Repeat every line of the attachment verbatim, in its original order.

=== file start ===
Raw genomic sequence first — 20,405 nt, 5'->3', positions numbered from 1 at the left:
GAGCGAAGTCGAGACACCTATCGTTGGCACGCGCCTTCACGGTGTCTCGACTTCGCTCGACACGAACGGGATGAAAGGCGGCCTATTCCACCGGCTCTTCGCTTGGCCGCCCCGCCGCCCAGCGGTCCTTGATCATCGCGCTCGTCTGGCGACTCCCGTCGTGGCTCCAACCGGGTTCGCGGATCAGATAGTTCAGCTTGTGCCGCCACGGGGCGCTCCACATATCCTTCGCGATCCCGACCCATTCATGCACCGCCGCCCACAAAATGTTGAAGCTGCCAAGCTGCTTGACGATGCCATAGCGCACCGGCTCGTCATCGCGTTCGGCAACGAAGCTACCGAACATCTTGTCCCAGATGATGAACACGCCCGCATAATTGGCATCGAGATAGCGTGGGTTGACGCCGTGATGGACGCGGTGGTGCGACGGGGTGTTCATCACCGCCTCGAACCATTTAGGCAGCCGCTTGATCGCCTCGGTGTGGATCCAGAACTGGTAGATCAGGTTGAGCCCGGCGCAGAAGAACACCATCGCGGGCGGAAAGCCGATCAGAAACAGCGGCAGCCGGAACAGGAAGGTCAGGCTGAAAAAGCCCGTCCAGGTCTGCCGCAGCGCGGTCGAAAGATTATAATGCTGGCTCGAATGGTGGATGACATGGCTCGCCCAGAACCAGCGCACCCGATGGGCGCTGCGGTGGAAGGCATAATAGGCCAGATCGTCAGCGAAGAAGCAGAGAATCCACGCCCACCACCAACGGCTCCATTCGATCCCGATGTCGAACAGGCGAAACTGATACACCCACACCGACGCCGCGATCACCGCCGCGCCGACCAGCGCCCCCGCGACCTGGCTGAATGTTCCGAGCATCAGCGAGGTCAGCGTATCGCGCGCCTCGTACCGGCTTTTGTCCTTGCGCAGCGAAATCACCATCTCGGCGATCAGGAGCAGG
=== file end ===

Raw genomic sequence first — 20,405 nt, 5'->3', positions numbered from 1 at the left:
GAGCGAAGTCGAGACACCTATCGTTGGCACGCGCCTTCACGGTGTCTCGACTTCGCTCGACACGAACGGGATGAAAGGCGGCCTATTCCACCGGCTCTTCGCTTGGCCGCCCCGCCGCCCAGCGGTCCTTGATCATCGCGCTCGTCTGGCGACTCCCGTCGTGGCTCCAACCGGGTTCGCGGATCAGATAGTTCAGCTTGTGCCGCCACGGGGCGCTCCACATATCCTTCGCGATCCCGACCCATTCATGCACCGCCGCCCACAAAATGTTGAAGCTGCCAAGCTGCTTGACGATGCCATAGCGCACCGGCTCGTCATCGCGTTCGGCAACGAAGCTACCGAACATCTTGTCCCAGATGATGAACACGCCCGCATAATTGGCATCGAGATAGCGTGGGTTGACGCCGTGATGGACGCGGTGGTGCGACGGGGTGTTCATCACCGCCTCGAACCATTTAGGCAGCCGCTTGATCGCCTCGGTGTGGATCCAGAACTGGTAGATCAGGTTGAGCCCGGCGCAGAAGAACACCATCGCGGGCGGAAAGCCGATCAGAAACAGCGGCAGCCGGAACAGGAAGGTCAGGCTGAAAAAGCCCGTCCAGGTCTGCCGCAGCGCGGTCGAAAGATTATAATGCTGGCTCGAATGGTGGATGACATGGCTCGCCCAGAACCAGCGCACCCGATGGGCGCTGCGGTGGAAGGCATAATAGGCCAGATCGTCAGCGAAGAAGCAGAGAATCCACGCCCACCACCAACGGCTCCATTCGATCCCGATGTCGAACAGGCGAAACTGATACACCCACACCGACGCCGCGATCACCGCCGCGCCGACCAGCGCCCCCGCGACCTGGCTGAATGTTCCGAGCATCAGCGAGGTCAGCGTATCGCGCGCCTCGTACCGGCTTTTGTCCTTGCGCAGCGAAATCACCATCTCGGCGATCAGGAGCAGG